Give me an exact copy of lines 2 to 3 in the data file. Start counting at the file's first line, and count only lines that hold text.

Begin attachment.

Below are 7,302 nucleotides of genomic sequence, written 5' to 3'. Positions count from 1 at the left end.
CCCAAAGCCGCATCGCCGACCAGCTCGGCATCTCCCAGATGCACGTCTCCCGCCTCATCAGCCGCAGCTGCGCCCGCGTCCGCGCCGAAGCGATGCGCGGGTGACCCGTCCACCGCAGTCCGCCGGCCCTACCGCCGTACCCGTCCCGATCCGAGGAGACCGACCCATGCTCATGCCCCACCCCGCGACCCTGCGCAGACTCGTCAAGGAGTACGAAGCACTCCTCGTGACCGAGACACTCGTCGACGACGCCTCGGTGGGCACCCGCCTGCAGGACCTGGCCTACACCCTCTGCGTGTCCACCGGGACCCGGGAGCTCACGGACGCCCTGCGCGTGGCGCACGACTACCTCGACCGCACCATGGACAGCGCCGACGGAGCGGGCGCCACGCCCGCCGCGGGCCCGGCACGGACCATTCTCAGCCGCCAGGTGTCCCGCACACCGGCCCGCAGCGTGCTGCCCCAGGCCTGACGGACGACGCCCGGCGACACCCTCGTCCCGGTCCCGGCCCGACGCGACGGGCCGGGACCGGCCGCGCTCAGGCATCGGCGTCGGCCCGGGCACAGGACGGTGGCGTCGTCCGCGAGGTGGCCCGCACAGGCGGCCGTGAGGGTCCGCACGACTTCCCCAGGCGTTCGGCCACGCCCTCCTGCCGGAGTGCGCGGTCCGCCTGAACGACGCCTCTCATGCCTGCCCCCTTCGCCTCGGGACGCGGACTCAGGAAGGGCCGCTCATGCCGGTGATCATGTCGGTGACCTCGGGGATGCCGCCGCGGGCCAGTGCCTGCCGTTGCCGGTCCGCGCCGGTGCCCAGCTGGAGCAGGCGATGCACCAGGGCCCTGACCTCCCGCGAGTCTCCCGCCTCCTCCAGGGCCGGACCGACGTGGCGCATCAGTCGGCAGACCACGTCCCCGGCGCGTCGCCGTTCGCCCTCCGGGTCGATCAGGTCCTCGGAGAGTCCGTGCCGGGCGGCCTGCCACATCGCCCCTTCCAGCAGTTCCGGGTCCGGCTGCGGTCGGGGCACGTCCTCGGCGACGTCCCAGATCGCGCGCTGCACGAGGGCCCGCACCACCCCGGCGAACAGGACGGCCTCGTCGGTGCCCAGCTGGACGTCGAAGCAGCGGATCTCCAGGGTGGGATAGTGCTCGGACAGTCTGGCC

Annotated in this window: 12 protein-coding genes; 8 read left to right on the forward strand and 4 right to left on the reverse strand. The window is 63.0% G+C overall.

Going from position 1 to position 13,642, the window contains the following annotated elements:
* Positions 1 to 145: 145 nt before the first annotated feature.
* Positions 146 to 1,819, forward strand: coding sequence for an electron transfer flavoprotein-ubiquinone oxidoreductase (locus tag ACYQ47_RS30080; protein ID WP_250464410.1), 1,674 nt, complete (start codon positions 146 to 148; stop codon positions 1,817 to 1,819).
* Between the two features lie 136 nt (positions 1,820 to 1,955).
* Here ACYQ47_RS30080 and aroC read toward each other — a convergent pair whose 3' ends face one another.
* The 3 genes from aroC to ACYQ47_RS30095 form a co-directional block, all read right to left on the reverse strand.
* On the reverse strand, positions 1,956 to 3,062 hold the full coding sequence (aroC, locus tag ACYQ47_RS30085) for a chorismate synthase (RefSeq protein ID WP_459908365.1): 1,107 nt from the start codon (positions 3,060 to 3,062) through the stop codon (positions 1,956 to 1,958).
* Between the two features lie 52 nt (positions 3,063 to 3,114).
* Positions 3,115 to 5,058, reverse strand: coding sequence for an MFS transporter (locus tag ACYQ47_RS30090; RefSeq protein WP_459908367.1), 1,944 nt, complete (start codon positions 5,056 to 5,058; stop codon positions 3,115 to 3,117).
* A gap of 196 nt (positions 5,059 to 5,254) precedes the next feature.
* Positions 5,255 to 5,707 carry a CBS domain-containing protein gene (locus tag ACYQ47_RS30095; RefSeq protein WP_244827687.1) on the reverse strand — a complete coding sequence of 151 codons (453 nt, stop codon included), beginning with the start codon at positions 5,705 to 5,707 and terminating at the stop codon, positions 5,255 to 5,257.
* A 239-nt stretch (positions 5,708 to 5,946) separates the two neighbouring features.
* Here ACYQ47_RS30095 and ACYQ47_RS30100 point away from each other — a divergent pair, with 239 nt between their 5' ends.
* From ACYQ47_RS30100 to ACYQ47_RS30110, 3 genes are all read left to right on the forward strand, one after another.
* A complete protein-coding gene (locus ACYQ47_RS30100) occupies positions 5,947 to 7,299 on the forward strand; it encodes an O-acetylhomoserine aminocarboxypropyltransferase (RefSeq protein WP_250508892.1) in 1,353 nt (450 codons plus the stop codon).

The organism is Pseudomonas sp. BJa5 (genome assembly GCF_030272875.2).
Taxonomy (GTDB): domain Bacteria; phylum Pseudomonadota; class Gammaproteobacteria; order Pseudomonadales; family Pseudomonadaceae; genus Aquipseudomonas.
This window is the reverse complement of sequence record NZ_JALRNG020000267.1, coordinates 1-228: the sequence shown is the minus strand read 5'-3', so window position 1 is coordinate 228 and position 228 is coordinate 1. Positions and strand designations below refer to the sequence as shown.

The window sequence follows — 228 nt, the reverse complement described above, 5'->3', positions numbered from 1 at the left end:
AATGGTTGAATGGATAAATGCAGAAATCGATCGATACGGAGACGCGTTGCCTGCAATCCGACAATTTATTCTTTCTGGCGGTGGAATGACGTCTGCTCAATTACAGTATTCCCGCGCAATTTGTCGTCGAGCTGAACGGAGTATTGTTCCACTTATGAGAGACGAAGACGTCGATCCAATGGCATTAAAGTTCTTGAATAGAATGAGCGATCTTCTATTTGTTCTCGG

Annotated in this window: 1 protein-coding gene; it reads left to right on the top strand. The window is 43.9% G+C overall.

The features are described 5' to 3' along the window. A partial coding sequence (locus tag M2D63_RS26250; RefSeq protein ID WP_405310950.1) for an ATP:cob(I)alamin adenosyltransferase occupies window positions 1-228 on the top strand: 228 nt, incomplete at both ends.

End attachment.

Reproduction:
CCCAAAGCCGCATCGCCGACCAGCTCGGCATCTCCCAGATGCACGTCTCCCGCCTCATCAGCCGCAGCTGCGCCCGCGTCCGCGCCGAAGCGATGCGCGGGTGACCCGTCCACCGCAGTCCGCCGGCCCTACCGCCGTACCCGTCCCGATCCGAGGAGACCGACCCATGCTCATGCCCCACCCCGCGACCCTGCGCAGACTCGTCAAGGAGTACGAAGCACTCCTCGTGACCGAGACACTCGTCGACGACGCCTCGGTGGGCACCCGCCTGCAGGACCTGGCCTACACCCTCTGCGTGTCCACCGGGACCCGGGAGCTCACGGACGCCCTGCGCGTGGCGCACGACTACCTCGACCGCACCATGGACAGCGCCGACGGAGCGGGCGCCACGCCCGCCGCGGGCCCGGCACGGACCATTCTCAGCCGCCAGGTGTCCCGCACACCGGCCCGCAGCGTGCTGCCCCAGGCCTGACGGACGACGCCCGGCGACACCCTCGTCCCGGTCCCGGCCCGACGCGACGGGCCGGGACCGGCCGCGCTCAGGCATCGGCGTCGGCCCGGGCACAGGACGGTGGCGTCGTCCGCGAGGTGGCCCGCACAGGCGGCCGTGAGGGTCCGCACGACTTCCCCAGGCGTTCGGCCACGCCCTCCTGCCGGAGTGCGCGGTCCGCCTGAACGACGCCTCTCATGCCTGCCCCCTTCGCCTCGGGACGCGGACTCAGGAAGGGCCGCTCATGCCGGTGATCATGTCGGTGACCTCGGGGATGCCGCCGCGGGCCAGTGCCTGCCGTTGCCGGTCCGCGCCGGTGCCCAGCTGGAGCAGGCGATGCACCAGGGCCCTGACCTCCCGCGAGTCTCCCGCCTCCTCCAGGGCCGGACCGACGTGGCGCATCAGTCGGCAGACCACGTCCCCGGCGCGTCGCCGTTCGCCCTCCGGGTCGATCAGGTCCTCGGAGAGTCCGTGCCGGGCGGCCTGCCACATCGCCCCTTCCAGCAGTTCCGGGTCCGGCTGCGGTCGGGGCACGTCCTCGGCGACGTCCCAGATCGCGCGCTGCACGAGGGCCCGCACCACCCCGGCGAACAGGACGGCCTCGTCGGTGCCCAGCTGGACGTCGAAGCAGCGGATCTCCAGGGTGGGATAGTGCTCGGACAGTCTGGCC

Annotated in this window: 12 protein-coding genes; 8 read left to right on the forward strand and 4 right to left on the reverse strand. The window is 63.0% G+C overall.